Mr. Crawford

Mr. Crawford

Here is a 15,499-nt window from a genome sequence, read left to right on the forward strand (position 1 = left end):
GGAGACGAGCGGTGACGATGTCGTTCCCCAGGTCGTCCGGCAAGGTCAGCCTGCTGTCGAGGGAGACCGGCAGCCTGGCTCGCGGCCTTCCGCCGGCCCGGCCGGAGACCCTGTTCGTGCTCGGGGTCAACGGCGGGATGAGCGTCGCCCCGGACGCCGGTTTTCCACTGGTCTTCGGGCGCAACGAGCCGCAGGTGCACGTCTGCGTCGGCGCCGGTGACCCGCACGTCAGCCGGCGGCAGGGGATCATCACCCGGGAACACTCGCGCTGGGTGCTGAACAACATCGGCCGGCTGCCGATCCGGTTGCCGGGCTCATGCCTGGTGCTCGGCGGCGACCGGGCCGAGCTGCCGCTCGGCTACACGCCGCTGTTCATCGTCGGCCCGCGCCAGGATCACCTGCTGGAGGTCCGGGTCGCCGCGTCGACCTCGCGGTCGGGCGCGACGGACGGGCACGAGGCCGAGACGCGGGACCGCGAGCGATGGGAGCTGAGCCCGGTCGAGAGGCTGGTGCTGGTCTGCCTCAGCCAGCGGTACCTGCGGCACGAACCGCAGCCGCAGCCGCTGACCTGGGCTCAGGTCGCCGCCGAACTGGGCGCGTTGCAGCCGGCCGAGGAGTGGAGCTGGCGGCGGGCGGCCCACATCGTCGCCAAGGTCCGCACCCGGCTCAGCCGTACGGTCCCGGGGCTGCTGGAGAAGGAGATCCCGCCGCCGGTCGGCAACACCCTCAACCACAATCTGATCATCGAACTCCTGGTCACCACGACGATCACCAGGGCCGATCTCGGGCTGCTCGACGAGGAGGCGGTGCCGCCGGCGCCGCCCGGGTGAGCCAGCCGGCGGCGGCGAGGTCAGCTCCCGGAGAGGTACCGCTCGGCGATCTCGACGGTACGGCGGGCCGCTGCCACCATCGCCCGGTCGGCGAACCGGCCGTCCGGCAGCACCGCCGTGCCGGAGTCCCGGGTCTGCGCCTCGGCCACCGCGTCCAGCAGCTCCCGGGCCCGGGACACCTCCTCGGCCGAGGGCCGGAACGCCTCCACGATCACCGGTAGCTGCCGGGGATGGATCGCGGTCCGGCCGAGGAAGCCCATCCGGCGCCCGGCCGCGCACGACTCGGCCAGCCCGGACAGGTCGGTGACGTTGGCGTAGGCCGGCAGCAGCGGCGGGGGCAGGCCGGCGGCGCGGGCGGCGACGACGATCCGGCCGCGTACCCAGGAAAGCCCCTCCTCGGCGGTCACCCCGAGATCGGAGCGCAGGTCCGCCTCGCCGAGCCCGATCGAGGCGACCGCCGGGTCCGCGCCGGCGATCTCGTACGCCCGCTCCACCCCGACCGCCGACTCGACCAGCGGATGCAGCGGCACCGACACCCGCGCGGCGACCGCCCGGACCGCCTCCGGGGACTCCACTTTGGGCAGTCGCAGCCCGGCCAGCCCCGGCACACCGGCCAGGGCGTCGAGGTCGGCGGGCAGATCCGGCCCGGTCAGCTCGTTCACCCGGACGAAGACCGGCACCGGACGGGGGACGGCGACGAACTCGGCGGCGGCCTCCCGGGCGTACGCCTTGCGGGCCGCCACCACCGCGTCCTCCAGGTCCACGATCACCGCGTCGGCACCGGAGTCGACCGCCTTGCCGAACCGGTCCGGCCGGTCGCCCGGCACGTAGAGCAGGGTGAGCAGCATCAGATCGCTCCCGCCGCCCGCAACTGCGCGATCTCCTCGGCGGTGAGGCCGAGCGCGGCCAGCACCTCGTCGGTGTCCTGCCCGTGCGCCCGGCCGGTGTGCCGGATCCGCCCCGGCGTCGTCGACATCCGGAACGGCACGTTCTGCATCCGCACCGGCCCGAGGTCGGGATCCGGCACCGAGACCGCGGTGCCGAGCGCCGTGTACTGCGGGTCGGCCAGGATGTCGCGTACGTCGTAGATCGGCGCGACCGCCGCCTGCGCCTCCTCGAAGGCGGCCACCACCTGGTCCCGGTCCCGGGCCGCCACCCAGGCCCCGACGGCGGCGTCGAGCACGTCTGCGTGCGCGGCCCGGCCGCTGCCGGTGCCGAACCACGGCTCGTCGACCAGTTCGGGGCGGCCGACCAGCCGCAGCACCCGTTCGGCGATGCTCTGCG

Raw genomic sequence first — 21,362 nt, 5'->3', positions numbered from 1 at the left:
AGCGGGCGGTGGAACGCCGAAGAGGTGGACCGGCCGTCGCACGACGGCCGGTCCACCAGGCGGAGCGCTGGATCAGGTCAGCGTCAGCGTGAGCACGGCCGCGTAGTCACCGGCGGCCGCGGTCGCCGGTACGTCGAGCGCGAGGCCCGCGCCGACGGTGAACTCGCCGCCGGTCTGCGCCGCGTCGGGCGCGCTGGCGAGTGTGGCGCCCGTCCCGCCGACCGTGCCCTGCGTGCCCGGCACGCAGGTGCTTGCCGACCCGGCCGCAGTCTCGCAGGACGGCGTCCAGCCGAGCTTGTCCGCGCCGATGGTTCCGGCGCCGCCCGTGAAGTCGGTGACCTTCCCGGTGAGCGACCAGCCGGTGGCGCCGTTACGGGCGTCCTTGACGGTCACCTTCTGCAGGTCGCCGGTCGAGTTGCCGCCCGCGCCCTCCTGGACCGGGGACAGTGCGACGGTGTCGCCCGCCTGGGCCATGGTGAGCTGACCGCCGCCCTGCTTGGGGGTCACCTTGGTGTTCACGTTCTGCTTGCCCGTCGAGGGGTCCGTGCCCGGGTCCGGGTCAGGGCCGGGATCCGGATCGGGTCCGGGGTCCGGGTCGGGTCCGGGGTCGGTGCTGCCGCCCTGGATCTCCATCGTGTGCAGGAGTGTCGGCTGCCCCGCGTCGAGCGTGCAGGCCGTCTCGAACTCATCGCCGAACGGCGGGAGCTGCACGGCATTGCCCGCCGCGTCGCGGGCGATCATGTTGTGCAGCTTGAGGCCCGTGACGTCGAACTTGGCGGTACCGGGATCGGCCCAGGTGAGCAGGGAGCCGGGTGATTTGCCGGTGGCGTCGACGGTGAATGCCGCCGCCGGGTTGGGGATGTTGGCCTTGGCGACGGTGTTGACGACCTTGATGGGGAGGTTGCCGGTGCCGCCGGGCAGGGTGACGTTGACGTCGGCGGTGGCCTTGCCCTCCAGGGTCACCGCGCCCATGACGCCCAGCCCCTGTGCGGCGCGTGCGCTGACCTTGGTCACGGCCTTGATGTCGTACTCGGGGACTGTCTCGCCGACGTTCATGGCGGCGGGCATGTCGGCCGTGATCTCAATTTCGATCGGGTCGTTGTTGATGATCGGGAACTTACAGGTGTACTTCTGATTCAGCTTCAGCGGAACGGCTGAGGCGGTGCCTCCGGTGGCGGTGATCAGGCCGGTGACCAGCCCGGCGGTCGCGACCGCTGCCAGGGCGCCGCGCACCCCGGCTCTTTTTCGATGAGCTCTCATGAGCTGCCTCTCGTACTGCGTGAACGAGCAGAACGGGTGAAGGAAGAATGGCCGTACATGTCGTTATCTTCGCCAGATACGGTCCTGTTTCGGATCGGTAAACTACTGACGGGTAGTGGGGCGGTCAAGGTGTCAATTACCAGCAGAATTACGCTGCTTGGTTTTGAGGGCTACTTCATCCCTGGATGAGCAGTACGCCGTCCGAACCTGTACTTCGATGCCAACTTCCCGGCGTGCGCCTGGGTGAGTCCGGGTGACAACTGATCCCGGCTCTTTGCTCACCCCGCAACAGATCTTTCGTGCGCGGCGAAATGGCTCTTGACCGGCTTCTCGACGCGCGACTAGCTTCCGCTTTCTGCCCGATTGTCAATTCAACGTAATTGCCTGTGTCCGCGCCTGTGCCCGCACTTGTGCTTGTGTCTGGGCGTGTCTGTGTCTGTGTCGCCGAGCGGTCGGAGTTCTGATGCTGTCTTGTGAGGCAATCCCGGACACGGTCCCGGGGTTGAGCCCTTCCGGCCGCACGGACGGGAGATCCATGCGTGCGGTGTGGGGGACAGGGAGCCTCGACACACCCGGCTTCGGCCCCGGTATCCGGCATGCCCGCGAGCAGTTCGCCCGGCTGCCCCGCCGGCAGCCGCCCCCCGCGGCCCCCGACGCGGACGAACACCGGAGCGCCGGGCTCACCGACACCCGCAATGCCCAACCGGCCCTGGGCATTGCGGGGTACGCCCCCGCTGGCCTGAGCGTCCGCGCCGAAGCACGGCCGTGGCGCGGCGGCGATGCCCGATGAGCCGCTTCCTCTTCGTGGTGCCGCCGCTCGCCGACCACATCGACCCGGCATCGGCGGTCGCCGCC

Much has been made of Alabama-hailing MC NoCap’s ability to weave between traditional rapping and the pain-influenced harmonizing that dominates many contemporary hip-hop playlists. Much less attention, however, has been paid to what the MC has been trying to tell us. On breakout single “Ghetto Angels,” it was how much he missed the friends he’d lost to the streets. On his debut album, Mr. Crawford, it’s who he is as a man and an artist. “They telling me to make some club music/Nah, bitch, I’m a pop-star drug user,” NoCap sings on “I’ll Be Here.” Not unlike admitted influence Lil Wayne, the MC is partial to near-endless non sequitur, but buried within these brain dumps are declarations of identity: “My scars are amazing, I lost homie after homie,” he raps on the Kodak Black collaboration “Save the Day.” “I’m a real n***a, ain’t gotta record every time I hand out book bags,” he wants us to know on the album’s title track. “I was really in the streets before my YouTube,” he confesses on “GoRealer.” There’s likewise plenty here about the life he’s led since becoming maybe the most buzzed-about Alabama MC to date, but he’s just as quick to remind listeners—as he does on “Forever Loading”—that he's coming for everything he’s owed: “Lord forgive me for my sins, but I’m living off revenge.”

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